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How To Be a First Time Lawyer
by Shane Stay

My advice to any first time lawyer is myriad in content, but scant in meaning. First of all: what are you wearing? I feel that dress shoes are highly over rated in law. Why not sneakers? Black or white color doesn’t really matter, though gray would be my first pick, however, shoe companies do not make too many gray sneakers anymore. Nike made a great pair, back in 2005. I still have those and wear them only on special occasions, though they are located in Chicago and the shipping fee would not be worth it. So I compromised and wore black sneakers, with gray trim. Black pants would be my first suggestion. Why? Green or red would look just plain silly, now wouldn’t it? The shirt is very important, though I can’t recall what shirt I wore, or if I even had a shirt on, as I was consumed with my defense and opening statements. To be sure, I was wearing a shirt or else the presiding judge surely would have said something to the effect of, “Hey, you’re not wearing a shirt.” Regardless of my shirt choice on this day, it couldn’t have been exorbitantly horrid, as anyone who studies the styling’s of Tavis Smiley or Freddy Mercury as much as I do can’t go wrong.

My first case was simple. The Thai-American fusion restaurant I own with my ex, Newy, was visited by the Labor Board and the agent, a woman with the mind of a mafia boss and the soul of a reptile, accused us of neglecting to pay our worker, Johnny-Joe-Jobba-Johnson, less than twice a month and under the minimum wage. We acquired the official paper work  from our accountant showing the agent to be incorrect in her accusations.

I attribute all of my astounding success less from studying law books and more from singing loudly the whole way to the court room. With songs from Tina Turner, Debarge and Young MC how can you go wrong? You can’t. It’s money and the louder you sing along, the better. Though, about a block from the courthouse Newy opened the car door to get out and walk. I assumed after years of hearing my angelic voice she was used to it; to the contrary, she was holding in her disdain, and speechless only because she was occupied with other thoughts, until the bitter end as we turned on to D Street and she couldn’t take anymore.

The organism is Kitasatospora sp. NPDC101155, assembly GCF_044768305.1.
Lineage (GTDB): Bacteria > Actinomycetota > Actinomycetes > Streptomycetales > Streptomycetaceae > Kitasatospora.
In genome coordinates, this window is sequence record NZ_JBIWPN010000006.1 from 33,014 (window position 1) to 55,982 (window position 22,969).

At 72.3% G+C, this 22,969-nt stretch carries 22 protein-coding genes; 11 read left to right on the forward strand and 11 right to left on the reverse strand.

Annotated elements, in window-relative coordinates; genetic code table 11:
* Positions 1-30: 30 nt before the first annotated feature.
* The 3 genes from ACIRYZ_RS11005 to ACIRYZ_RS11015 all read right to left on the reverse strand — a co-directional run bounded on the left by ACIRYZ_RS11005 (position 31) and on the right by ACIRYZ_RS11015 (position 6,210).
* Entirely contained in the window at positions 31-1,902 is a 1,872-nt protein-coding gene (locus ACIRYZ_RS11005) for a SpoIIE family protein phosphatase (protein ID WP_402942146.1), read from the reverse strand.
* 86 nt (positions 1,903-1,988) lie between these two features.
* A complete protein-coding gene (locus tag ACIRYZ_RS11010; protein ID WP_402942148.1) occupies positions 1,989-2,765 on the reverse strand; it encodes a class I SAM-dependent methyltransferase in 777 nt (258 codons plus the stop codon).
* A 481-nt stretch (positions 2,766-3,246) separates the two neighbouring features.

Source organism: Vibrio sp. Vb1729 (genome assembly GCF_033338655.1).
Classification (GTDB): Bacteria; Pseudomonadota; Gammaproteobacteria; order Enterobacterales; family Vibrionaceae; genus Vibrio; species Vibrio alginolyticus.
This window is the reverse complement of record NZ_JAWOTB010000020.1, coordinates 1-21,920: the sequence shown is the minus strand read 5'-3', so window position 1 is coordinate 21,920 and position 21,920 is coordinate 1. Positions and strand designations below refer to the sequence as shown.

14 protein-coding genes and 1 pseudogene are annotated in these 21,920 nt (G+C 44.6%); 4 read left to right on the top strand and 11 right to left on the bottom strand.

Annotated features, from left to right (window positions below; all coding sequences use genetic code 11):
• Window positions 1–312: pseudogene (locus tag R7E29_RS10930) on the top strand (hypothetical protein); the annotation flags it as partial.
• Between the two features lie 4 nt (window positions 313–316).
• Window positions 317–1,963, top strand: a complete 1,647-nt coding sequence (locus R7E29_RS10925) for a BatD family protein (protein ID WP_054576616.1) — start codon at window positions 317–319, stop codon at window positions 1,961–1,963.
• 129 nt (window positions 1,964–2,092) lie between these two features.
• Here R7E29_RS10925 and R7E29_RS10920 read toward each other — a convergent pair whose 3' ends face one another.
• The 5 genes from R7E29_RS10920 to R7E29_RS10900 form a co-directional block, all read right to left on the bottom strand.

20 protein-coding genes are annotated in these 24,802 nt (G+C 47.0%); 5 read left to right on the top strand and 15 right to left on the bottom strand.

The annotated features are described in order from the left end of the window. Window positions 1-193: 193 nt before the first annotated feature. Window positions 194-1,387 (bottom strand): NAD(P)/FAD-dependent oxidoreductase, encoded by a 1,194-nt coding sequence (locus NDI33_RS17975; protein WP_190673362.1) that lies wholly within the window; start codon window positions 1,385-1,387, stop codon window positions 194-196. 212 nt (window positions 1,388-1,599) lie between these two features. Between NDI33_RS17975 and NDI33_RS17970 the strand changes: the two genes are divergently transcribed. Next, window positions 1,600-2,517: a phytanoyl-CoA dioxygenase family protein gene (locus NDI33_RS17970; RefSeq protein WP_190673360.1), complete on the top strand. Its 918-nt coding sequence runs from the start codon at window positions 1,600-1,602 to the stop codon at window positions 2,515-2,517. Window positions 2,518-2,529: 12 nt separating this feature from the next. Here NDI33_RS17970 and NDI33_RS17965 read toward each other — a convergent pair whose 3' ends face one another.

“Chut up! I gonna walk!” Though I describe my voice as heavenly, I have heard other people complain about my singing and liken it to a rhinoceros trampling a litter of baby goats. In fact, I can’t recall anybody ever saying these words: “Sing that song again.” But true talent like Al Green, Barry White, me – we live in a world of our own. We don’t need people to tell us how good we are. We sing for the pleasure of song. If there were no trees to absorb our harmony, we’d sing our song. If there were no frogs to take in our melody, we’d sing our song. If there were no people to hear our tune, we’d sing our song! We are vocal artists – me, Al Green and Barry White – and our song is intrinsically valuable to us; it does not matter if there is an audience attached to the magnetic waves we propagate into the air, they are superfluous; much like Van Gough and his ear. Another great album to sing along to would be The Smith’s, “Louder Than Bombs,” but don’t let the presiding judge hear your karaoke version to the song, “Shoplifter’s Of The World Unite,” in the parking lot before your case. It raises questions of credibility.

Anyway, Newy and I gained our composure and went over our “to-do” list of things to say and not to say in the hearing. Newy was calmer than usual and ready for action, as the only thing that had annoyed her so far was my singing.